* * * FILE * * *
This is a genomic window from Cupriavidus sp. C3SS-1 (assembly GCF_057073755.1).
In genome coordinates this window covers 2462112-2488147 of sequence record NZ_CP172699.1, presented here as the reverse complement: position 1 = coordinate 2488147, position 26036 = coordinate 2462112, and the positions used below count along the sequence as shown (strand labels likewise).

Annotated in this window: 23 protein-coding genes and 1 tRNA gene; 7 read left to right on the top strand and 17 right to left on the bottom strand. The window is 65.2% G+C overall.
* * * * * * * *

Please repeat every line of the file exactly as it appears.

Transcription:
This is a genomic window from Cupriavidus sp. C3SS-1 (assembly GCF_057073755.1).
In genome coordinates this window covers 2462112-2488147 of sequence record NZ_CP172699.1, presented here as the reverse complement: position 1 = coordinate 2488147, position 26036 = coordinate 2462112, and the positions used below count along the sequence as shown (strand labels likewise).

Annotated in this window: 23 protein-coding genes and 1 tRNA gene; 7 read left to right on the top strand and 17 right to left on the bottom strand. The window is 65.2% G+C overall.